When Sarah says to Chuck: “Anything you wanted you could have,” I wonder if she also thought to herself “Including me.”

    I’ve always loved the way Chuck has these eloquent statements at certain points in the series. His observations to Sarah about the “woman like you” is just great to listen to. And of course, it’s so much fun because Sarah invited him to speak freely, as it were, and when she heard it, she was enjoying it a great deal, too. Chuck’s words and Sarah’s face are a one-two combination that cannot be beat! That tantalizingly close to being a real kiss scene, diverted by Chuck flashing on Colt’s minions, remains a disappointment for me. I’ve watched it multiple times, and every time it catches me hoping to see them really get all the way there.

    I have nothing to add to the trojan horse Intersect cipher (cypher?) / aborted kill order so I’ll just say that I liked a lot of the Buy More stuff in this episode. The asst mgr job interviews were hilarious and the delegation of the decision-making to Morgan was brilliant. I liked Morgan’s own disavowal of interest in the job: “A promotion at this point would destroy all my hard work.” And then there was that last scene where even Casey, who initially treats the imbecilic behaviour of the Buy-Morons as worthy of nothing but disdain, finds the Twinkie challenge of interest because of Morgan shouting off-screen, “Jeff might die.” For all his aloof gruffness, Casey is becoming acculturated to Buy-Moria.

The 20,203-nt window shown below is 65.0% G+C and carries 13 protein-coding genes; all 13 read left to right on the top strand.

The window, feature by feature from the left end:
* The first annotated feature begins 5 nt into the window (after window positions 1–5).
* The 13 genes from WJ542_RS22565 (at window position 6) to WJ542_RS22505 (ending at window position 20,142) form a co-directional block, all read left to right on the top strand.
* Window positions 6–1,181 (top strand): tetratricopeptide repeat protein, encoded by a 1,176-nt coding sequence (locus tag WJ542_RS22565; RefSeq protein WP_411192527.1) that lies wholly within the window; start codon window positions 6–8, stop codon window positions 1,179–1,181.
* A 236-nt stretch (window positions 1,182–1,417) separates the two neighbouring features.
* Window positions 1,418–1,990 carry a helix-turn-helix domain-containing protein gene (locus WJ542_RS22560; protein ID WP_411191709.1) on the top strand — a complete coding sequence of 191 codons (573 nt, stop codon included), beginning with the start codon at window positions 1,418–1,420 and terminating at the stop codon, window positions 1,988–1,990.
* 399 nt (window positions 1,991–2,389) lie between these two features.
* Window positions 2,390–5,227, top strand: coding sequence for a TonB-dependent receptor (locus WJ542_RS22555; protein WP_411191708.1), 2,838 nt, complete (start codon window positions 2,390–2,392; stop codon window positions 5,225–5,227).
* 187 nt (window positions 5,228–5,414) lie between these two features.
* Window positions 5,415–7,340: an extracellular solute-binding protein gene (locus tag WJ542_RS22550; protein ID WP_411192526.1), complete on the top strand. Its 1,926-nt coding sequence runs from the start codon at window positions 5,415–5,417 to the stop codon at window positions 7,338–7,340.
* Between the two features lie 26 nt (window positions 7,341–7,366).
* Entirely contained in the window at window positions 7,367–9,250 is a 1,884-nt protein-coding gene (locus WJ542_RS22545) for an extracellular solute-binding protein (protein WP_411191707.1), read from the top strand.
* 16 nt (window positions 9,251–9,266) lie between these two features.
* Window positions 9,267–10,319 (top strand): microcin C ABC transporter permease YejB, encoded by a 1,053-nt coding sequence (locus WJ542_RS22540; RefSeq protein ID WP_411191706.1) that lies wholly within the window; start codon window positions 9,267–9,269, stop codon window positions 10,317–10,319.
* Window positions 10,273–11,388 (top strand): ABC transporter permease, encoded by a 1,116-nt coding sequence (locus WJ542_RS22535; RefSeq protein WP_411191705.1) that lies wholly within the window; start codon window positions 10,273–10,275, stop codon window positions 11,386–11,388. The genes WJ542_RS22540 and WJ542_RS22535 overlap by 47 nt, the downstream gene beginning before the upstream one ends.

A great episode at the beginning of a great season.

    • atcDave says:

      Yeah I agree with all of that Resaw.
      I always figure Sarah didn’t consciously mean the “anything you want” to include her; but maybe somewhere, in the back of her mind, she’s thinking “just ask…”

  6. noblz says:

    This episode is near the top of my top ten list (of 29 episodes).

    This had everything you want. Real romance and a real date. Chuck’s near death experience and Sarah’s visceral reaction to it. The way she screamed then threw herself on Colt was, next to the restaurant scene, my favorite part of the episode.

    This was great tv, something we don’t see much of nowadays.

    OBTW in an aside, Fedak and Klemmer wrote the last two episodes of Forever.